28. Best Alternate to a Negotiated Agreement (BATNA) • Walk away point • Find your best alternative (e.g. cheaper car) • BATNA increases negotiating power • Reduces chances of over compromise • Saves you from unwanted agreement • Know other side’s BATNA • Important in power-based negotiations

  29. Zone of Possible Agreement (ZOPA)Positional Bargaining 500 600 750 900 1000 Reservation PointReservation Point

  30. Negotiation Skills • Knowing negotiations (what, how, barriers, elements, process, styles, principles etc.) • Communication skills (articulating, listening, informal communication and messaging, putting your points) • Analytical skills/ problem-solving skills • Interpersonal skills (understanding people, personal rapport - know the interests , reduce stress) • Diplomatic skills(persuasion, winning by influence) • Professional skills (subject matter expertise)

  31. Negotiation Skills • Problem analyzing and solving skills • Team building skills (often held in teams) • Skills to understand your weaknesses and strengths and that of your counterpart • Cross-cultural skills • Skills to leave the negotiation • Skills to implement the outcomes • Situational negotiation skills

  32. Situational Negotiation Skills • Take it or leave it situation: • Insist on your position (take risks) • Stop asking favours • Insist on principle or objective criteria • When other side does not want negotiation • Agree to disagree • Third party involvement • When other side uses dirty tricks • Attack tricks, not persons, insist on fair play • Principle of reciprocity (sometimes acceptable) • When other side is powerful and does not yield • Develop alternate to negotiated solution (BATNA)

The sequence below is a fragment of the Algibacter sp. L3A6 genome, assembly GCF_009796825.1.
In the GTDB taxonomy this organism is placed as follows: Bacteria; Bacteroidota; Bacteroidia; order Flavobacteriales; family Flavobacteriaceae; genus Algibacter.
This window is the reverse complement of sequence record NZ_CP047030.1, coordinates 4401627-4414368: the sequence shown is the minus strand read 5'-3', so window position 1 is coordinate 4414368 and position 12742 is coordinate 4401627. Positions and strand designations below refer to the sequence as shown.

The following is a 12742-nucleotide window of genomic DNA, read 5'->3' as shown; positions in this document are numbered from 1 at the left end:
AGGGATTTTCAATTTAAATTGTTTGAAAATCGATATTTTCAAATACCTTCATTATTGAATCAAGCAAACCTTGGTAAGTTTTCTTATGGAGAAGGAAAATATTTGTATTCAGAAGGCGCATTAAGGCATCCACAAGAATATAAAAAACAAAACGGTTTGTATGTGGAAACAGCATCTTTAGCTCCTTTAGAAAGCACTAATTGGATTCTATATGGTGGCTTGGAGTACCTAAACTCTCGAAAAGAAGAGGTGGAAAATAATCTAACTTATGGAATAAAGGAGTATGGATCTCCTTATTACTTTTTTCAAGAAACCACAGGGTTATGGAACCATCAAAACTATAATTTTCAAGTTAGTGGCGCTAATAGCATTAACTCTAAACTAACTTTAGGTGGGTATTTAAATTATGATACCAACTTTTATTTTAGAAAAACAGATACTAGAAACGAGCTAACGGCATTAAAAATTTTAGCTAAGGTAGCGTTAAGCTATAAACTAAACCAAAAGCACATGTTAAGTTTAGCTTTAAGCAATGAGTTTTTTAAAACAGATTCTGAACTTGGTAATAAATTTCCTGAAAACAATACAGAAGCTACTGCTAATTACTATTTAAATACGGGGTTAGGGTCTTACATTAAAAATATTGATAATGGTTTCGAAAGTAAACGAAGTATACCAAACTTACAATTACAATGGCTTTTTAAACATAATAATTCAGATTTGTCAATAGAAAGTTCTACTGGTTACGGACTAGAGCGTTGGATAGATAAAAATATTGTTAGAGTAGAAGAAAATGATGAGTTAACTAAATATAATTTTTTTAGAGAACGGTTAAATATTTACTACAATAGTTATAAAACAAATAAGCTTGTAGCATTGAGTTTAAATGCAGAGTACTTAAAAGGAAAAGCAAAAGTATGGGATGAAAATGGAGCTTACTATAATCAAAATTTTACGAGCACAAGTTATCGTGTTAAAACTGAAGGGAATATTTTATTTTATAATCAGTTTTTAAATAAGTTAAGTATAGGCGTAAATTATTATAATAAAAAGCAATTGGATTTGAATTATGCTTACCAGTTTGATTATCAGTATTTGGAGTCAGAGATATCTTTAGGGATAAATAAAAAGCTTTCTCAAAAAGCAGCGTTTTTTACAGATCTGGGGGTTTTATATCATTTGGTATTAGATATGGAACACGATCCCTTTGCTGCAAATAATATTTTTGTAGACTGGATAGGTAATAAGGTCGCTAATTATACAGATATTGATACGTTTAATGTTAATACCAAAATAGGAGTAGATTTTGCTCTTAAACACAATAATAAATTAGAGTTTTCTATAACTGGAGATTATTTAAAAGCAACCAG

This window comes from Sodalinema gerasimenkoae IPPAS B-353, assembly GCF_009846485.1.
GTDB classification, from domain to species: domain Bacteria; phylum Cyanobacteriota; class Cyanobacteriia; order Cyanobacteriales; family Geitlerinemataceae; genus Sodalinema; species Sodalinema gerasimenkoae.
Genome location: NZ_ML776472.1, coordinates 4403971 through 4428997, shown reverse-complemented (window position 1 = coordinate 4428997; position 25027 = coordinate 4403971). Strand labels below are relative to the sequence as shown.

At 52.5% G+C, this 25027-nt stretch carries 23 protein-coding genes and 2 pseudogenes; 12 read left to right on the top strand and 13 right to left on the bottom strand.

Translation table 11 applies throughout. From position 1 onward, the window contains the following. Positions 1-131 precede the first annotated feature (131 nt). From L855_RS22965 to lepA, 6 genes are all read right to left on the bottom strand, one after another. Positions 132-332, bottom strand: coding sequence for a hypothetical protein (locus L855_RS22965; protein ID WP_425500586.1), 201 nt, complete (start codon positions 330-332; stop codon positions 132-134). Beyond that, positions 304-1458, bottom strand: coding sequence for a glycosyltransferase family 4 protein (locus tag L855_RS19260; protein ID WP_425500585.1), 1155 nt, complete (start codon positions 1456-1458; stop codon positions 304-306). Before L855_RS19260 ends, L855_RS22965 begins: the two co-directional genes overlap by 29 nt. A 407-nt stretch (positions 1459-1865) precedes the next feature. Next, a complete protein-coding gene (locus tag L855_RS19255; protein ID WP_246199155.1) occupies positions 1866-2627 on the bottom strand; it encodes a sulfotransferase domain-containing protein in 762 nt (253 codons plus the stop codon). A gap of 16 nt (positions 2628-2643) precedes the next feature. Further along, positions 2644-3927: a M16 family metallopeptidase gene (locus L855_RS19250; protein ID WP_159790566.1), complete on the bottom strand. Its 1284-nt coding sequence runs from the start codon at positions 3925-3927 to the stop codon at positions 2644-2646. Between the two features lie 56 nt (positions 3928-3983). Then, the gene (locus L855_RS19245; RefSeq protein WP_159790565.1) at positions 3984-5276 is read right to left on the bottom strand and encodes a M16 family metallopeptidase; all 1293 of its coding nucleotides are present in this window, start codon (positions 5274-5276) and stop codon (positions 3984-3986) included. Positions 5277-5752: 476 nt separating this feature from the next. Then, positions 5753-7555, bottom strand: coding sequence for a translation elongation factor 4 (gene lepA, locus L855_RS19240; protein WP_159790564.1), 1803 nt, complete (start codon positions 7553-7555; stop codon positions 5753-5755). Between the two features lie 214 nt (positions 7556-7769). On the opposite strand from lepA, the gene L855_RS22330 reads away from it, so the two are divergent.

33. Negotiation Tactics • Methods to achieve advantage over counterparts • Finns out the hidden interest and agenda, uncover • Can be deceptive as well as manipulative • Consider relationship • Good cop, bad cop • Use plural (we) as if developing options together • Ultimatums, deadlines • Control logistics (drafting etc.) • Document all agreements • Hard on substance soft on people • Control your emotions, use them when necessary • Nothing is agreed until everything is agreed

  34. Hidden Agenda in Negotiation • What is the most important information that is hidden from you at a shop? • The Shadow Negotiations (2000)- originally how women could master the hidden agenda • Unspoken attitudes • Hidden assumptions • Good faith versus bad faith • Ask questions/ informal consultations • Know their interests • Understand non-verbal communication

  35. Cross cultural negotiation skills • Avoiding stereotypes (soft, arrogant, informal etc.) • Understand language differences/ interpretation • “Yes” for “No” • Use non-verbal communications / Body language / Eye contacts • Exchange of gifts (courtesy versus bribe) • Direct vs. Indirect communication (e.g. Outliers) - get the message across

  36. Cross-cultural negotiation skills • Friendship –weakness or strength • Sharp time-orientation in some cultures • Seniority and Gender • High risk taking, low risk taking behaviour • Individualism versus collectivism

  37. Qualities of a good negotiator • Knows what is negotiable and what is not • Capacity to put logical argument • Tact of avoiding conflict/ agrees to disagree • Highlights common values/ common ground • Gives people credit for their ides • Steers conversation away from emotional topics • Makes efforts to understand other's viewpoint • Breaks official talks for informal consultation • Knows when to walk out (BATNA)

  38. Barriers to Successful Negotiation • Structural constraints / mutually exclusive claims • Lack of trust • Information gaps • Communication / getting the message across • Spoilers (within and outside) • Cultural and gender differences • Power differentials, asymmetry • Principal-agent dilemma (mandate etc.)